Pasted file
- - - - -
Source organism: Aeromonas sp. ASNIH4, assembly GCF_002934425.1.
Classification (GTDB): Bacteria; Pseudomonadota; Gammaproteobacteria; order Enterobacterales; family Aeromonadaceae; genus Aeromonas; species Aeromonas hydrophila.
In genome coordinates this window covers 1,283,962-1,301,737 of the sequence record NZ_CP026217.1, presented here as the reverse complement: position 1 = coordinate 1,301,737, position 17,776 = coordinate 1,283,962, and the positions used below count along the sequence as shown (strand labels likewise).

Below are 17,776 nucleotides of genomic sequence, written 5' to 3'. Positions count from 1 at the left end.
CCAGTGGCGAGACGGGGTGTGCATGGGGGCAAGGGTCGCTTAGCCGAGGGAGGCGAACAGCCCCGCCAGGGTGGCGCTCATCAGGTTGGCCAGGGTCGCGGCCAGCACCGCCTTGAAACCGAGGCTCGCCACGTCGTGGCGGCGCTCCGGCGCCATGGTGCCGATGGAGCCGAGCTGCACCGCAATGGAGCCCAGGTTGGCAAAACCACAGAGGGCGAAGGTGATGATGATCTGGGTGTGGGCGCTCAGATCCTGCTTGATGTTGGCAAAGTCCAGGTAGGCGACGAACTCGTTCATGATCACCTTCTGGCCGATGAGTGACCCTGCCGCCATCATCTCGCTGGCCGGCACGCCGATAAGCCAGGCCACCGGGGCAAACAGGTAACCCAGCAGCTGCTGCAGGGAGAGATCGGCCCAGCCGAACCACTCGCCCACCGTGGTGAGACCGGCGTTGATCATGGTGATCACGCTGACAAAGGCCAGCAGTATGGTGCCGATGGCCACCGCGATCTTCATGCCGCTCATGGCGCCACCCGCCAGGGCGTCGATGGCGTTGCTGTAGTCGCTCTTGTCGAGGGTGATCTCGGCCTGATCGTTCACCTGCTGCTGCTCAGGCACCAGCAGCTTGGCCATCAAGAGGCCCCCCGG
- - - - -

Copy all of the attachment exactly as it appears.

Source organism: Aeromonas sp. ASNIH4, assembly GCF_002934425.1.
Classification (GTDB): Bacteria; Pseudomonadota; Gammaproteobacteria; order Enterobacterales; family Aeromonadaceae; genus Aeromonas; species Aeromonas hydrophila.
In genome coordinates this window covers 1,283,962-1,301,737 of the sequence record NZ_CP026217.1, presented here as the reverse complement: position 1 = coordinate 1,301,737, position 17,776 = coordinate 1,283,962, and the positions used below count along the sequence as shown (strand labels likewise).

Below are 17,776 nucleotides of genomic sequence, written 5' to 3'. Positions count from 1 at the left end.
CCAGTGGCGAGACGGGGTGTGCATGGGGGCAAGGGTCGCTTAGCCGAGGGAGGCGAACAGCCCCGCCAGGGTGGCGCTCATCAGGTTGGCCAGGGTCGCGGCCAGCACCGCCTTGAAACCGAGGCTCGCCACGTCGTGGCGGCGCTCCGGCGCCATGGTGCCGATGGAGCCGAGCTGCACCGCAATGGAGCCCAGGTTGGCAAAACCACAGAGGGCGAAGGTGATGATGATCTGGGTGTGGGCGCTCAGATCCTGCTTGATGTTGGCAAAGTCCAGGTAGGCGACGAACTCGTTCATGATCACCTTCTGGCCGATGAGTGACCCTGCCGCCATCATCTCGCTGGCCGGCACGCCGATAAGCCAGGCCACCGGGGCAAACAGGTAACCCAGCAGCTGCTGCAGGGAGAGATCGGCCCAGCCGAACCACTCGCCCACCGTGGTGAGACCGGCGTTGATCATGGTGATCACGCTGACAAAGGCCAGCAGTATGGTGCCGATGGCCACCGCGATCTTCATGCCGCTCATGGCGCCACCCGCCAGGGCGTCGATGGCGTTGCTGTAGTCGCTCTTGTCGAGGGTGATCTCGGCCTGATCGTTCACCTGCTGCTGCTCAGGCACCAGCAGCTTGGCCATCAAGAGGCCCCCCGG